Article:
In Right from Wrong, McDowell and Hostetler base their conclusions upon surveys of young people, particularly "churched youth" who claim to be saved, attend church regularly, and otherwise seem to have their acts together. Yet, these surveys reveal that the foundation for their beliefs and actions is woefully lacking. It seems that when push comes to shove, they act no different than unchurched youth because they don't understand the principles behind right and wrong.
This book is written for parents, laying the blame and responsibility on those of us who fail to live what we claim to believe and those of us who fail to pass the "baton of faith" on to our young people. Older teens can also read the book, but parents need to be aware that they are setting themselves up for judgment.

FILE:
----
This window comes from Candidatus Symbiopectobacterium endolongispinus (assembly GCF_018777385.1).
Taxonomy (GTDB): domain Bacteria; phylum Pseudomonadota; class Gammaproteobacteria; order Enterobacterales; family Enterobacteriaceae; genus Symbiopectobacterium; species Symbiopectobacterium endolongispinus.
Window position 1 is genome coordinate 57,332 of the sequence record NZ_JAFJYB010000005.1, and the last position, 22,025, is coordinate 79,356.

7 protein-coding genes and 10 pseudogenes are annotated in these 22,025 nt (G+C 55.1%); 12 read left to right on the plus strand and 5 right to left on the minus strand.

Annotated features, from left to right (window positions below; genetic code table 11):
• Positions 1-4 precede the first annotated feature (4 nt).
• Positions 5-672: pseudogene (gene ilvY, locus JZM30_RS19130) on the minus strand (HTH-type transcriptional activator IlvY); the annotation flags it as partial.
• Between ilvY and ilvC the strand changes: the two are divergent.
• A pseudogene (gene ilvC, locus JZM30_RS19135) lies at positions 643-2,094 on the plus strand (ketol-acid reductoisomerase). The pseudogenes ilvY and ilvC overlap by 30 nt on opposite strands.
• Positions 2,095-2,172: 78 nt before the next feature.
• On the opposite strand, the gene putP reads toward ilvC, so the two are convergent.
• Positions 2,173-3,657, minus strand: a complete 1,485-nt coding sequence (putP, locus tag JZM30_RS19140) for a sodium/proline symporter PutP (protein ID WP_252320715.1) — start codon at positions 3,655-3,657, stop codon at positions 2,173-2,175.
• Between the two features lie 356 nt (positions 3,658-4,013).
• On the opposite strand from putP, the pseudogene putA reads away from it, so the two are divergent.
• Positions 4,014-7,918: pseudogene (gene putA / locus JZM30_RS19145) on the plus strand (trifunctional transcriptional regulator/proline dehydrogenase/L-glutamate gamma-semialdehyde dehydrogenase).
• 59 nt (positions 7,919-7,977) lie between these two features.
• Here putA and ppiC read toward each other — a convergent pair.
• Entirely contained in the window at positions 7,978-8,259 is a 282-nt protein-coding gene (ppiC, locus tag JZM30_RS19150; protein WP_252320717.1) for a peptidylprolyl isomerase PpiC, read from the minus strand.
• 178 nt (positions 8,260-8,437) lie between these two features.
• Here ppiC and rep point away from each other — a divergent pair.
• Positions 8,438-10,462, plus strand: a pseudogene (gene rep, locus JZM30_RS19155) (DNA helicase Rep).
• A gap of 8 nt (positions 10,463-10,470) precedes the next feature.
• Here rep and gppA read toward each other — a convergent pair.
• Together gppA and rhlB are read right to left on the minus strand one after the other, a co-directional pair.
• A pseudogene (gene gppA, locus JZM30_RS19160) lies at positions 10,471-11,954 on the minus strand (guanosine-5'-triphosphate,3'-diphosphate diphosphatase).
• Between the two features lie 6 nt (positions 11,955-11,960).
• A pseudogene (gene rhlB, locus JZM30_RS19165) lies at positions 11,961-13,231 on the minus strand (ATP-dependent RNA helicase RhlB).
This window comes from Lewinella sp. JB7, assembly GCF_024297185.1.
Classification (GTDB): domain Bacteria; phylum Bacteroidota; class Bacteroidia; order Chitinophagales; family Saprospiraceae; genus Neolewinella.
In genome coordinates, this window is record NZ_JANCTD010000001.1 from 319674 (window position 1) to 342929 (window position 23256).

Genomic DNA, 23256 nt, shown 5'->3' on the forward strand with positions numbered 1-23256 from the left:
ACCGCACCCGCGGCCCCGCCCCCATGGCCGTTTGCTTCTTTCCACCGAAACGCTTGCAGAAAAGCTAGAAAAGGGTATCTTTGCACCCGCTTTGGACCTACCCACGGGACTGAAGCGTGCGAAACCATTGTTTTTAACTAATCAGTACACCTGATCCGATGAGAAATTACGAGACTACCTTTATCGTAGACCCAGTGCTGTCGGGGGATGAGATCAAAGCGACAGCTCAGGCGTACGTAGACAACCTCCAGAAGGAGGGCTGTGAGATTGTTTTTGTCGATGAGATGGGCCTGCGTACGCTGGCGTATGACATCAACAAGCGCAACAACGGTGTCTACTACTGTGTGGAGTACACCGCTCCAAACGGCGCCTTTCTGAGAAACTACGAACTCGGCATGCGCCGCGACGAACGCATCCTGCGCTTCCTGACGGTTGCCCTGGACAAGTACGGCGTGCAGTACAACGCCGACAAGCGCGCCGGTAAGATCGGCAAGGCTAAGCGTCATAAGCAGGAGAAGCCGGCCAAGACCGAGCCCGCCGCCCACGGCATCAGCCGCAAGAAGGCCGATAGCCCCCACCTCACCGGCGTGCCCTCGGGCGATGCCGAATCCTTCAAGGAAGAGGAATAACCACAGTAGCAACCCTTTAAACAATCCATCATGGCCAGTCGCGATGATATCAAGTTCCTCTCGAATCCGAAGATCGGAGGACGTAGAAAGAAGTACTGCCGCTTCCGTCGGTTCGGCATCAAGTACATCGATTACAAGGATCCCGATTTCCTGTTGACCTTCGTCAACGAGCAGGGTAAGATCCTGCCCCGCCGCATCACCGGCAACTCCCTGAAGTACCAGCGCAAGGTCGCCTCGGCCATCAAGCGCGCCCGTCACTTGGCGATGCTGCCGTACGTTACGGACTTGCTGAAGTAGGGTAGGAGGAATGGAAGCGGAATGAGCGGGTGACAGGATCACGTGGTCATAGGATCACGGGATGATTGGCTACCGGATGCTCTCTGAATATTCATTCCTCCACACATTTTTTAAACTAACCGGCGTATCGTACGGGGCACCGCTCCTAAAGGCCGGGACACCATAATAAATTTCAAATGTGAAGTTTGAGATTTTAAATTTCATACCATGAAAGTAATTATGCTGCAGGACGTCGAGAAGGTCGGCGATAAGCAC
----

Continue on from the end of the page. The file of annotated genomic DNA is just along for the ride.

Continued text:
The book is full of stories and examples that make it exceptionally readable. For those who like to see the data, the last four chapters analyze the primary survey upon which the book is based.
There are some really great sections in this book that parents might excerpt to use with their teens even if they don't have them read the entire book. For example, the section on "Pretzel Logic" is a fantastic, two-page treatment of the question, "When is killing acceptable or unacceptable?" under a relativistic worldview.
The book goes beyond the "look how awful things are" analysis to offer "what should we do" suggestions. The authors miss many of the strategies that homeschooling families have already discovered since they seem to be unfamiliar with them, but this is nevertheless a very valuable book.